His Dark Materials Season 3 Parts 6-8 review

 Part 6 The Abyss

This has been a season that feels very much like an artist's third album. The simpler stories of the first two seasons are unfurling into something more mature, something more interesting. The two year gap though has caused this to seem an initially slow affair but the reward comes in the latter half of the season and these final three episodes are the full flowering of this. 

Spoilers after the break.

It’s difficult to know what to make of the concept of Purgatory in religious terms but the logic of it as a place where sinners repent. The people in this particular Purgatory seems more randomly chosen but when you realise that the `release` Lyra is promising will not bring them back to life it leaves a rather sad aftertaste to the episode. So it is a bittersweet resolution of this strand of the story for sure. Once again it is superbly staged, the dark caverns of the Land of the Dead seamlessly rendered. The abyss created by Metatron proves to be a schism everywhere that draws people in and all the characters, wherever they are witness it. This looks like a volcanic eruption yet with slightly different colouring.

There are several touching scenes along the way but the episode retains a grittiness that never allows the multiple reunions and goodbyes to overwhelm the threat from beyond. There are bows for Lee Scorsby and, briefly, Will’s father as well as some hints that Roger is a little jealous of the time Lyra and Will have been together. It might have been better had some of these meetings and reminiscences been spread across two episodes just because there are so many but there’s a sense of turning the corner towards the final strait about things.

We see a different side to Marissa this time as she mourns her seemingly deceased daughter and, despite all she’s done, it’s difficult not be as cheered as she is upon learning that Lyra is likely still alive and, what’s more ,fulfilling the first of the prophecies. We also see the wisdom of Lyra too now, as she finds a way to win over those turtle heads again using the power of stories and simply giving one of them a name and therefore some sort of self identity.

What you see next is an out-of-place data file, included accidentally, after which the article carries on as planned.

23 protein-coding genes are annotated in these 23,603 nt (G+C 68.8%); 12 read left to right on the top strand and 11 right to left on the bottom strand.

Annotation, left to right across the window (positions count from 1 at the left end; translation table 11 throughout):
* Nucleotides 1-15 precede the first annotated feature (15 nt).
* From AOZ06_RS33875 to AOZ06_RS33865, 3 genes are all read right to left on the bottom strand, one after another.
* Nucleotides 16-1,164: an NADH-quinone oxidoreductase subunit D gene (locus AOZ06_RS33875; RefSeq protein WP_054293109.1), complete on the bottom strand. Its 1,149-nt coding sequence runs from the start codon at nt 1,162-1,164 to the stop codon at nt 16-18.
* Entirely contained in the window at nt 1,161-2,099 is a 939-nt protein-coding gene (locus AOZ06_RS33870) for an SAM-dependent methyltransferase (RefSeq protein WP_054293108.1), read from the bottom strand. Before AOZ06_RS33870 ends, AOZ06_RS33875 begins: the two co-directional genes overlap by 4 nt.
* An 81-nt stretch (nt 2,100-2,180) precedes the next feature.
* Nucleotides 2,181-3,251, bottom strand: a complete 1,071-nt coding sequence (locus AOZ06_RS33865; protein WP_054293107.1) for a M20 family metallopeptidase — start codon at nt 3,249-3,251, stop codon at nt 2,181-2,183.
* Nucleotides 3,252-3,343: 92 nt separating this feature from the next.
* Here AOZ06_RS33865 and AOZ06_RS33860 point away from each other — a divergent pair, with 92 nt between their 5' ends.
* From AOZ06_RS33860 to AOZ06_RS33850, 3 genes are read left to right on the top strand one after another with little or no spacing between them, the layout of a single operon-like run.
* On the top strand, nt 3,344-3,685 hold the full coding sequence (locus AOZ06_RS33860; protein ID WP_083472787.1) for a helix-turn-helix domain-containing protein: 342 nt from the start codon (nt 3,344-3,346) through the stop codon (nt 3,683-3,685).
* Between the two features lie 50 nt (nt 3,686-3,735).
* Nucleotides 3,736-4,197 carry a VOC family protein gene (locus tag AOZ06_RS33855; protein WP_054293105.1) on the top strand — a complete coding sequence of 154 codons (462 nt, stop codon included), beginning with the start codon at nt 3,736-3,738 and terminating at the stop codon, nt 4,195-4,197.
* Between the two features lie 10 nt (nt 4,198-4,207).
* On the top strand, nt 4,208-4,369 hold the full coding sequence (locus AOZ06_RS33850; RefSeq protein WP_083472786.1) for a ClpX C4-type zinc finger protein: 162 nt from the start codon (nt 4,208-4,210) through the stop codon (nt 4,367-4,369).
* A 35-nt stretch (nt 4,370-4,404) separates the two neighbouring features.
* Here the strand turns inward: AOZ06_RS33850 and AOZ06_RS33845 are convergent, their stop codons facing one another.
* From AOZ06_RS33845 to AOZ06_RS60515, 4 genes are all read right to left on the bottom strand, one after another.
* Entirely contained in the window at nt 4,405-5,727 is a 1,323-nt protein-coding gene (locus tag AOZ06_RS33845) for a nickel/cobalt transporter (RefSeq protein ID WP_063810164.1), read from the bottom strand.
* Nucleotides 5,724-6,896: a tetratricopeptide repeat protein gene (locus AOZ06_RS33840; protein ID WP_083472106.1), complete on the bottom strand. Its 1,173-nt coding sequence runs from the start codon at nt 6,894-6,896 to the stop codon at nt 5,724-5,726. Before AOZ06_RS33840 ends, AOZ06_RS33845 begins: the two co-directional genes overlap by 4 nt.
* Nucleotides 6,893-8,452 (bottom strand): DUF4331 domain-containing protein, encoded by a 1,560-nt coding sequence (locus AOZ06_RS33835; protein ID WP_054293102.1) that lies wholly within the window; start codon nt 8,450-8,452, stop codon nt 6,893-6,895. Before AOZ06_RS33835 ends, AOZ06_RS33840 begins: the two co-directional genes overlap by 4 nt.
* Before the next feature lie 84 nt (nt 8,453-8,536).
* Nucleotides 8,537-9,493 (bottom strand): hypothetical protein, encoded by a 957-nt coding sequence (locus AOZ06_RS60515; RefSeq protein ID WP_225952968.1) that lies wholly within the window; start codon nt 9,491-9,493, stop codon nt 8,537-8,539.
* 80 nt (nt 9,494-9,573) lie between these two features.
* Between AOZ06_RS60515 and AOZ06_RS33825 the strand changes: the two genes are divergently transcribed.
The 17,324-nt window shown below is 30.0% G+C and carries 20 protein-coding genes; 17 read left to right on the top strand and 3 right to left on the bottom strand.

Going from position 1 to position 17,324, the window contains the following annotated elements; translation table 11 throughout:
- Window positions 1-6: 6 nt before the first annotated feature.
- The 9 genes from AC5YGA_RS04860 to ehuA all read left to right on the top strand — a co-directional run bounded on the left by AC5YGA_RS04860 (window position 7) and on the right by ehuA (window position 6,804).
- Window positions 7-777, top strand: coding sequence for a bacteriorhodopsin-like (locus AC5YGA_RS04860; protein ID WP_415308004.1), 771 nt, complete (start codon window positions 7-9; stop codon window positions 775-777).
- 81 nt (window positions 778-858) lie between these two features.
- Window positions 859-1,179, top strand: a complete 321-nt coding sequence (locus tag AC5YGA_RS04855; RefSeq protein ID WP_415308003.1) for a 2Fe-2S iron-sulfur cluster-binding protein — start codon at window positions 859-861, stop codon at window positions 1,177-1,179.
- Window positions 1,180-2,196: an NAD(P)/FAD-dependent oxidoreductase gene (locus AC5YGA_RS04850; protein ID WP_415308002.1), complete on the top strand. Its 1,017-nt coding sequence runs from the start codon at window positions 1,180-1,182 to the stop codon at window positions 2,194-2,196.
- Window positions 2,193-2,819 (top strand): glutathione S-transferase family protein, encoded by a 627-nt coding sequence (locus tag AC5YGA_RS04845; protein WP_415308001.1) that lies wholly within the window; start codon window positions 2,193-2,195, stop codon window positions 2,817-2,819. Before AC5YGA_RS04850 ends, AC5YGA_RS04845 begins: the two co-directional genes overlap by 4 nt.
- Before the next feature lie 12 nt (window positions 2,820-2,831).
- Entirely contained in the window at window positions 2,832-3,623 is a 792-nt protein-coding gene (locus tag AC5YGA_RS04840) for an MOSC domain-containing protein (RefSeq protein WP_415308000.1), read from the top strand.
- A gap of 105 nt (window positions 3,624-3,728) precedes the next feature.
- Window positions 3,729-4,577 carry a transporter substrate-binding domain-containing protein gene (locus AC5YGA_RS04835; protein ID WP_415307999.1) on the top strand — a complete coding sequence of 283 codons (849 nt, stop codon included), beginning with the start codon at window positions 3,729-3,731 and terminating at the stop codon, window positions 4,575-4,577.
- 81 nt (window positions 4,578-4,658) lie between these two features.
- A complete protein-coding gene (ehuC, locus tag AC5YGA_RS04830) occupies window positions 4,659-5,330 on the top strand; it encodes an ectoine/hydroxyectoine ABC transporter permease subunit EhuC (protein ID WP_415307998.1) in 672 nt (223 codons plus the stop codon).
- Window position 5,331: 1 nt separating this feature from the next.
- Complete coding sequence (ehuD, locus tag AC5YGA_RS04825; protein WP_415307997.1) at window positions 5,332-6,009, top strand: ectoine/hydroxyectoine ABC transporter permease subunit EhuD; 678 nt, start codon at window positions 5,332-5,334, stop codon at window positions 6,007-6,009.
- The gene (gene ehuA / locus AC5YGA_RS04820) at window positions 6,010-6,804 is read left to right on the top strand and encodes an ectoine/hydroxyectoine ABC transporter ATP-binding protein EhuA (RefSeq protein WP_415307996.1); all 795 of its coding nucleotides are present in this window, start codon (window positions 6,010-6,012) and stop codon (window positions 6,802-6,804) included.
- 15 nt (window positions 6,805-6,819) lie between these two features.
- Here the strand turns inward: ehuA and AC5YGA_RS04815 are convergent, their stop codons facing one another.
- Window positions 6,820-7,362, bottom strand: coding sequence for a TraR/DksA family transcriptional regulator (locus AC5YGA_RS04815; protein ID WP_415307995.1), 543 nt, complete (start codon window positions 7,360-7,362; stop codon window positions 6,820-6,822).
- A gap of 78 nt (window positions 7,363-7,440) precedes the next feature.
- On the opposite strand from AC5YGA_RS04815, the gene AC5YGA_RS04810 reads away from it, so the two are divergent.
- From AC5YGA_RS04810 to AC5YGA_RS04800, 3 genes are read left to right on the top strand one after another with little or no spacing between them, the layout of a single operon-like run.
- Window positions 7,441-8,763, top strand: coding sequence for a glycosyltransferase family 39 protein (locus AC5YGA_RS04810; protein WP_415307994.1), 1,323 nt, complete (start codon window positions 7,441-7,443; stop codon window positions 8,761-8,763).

And if you ever start moaning about digital effects, check out a scene where a contrite Marissa reconciles with her monkey daemon. The way its expression alters almost imperceptibly but just enough shows just how seamless these effects can be. It’s a lovely scene too though I’ve never known why her daemon doesn’t speak like all the others but just grunts. Still, it looks much friendlier this episode than it ever has before! More than that this is Mrs C starting the road back to being a better person and Ruth Wilson, yes again and I know every review anyone’s done about the series keeps saying this is brilliant. She seems to know exactly the right pitch for any given scene but then adds something more and I really think awards should be heading her way for this role.

Part 7 The Clouded Mountain

As a massive black cloud heads for Asriel’s base he gives a stirring speech that owes much to more famous pieces but nonetheless works and then the final battle is upon us. As you’d expect from such an erudite series not all of this is fast cut zipping conflict and firing guns, though some of it is, and makes for quite a spectacle. However the really important stuff is spoken and there is a lengthy sequence where both Asriel and Marissa are inside the Authority’s white walled monolith of a palace debating the whys and wherefores with him. He was just a man once and their trick is, by their presence, to make him appear as himself. There is a wonderful mix of philosophy, tactics, belief, big levers and explosives that all come together. The denouement is a slow motion tussle in which it appears Marissa and Asriel are reunited in their final moments before they and Metatron tumble into the latter’s own Abyss. It is poetic too that the many dark guile Marissa possesses – Metatron describes her memorably as “a cesspit of moral filth” – should be utilised one last time but on the side of good rather than for her own purposes.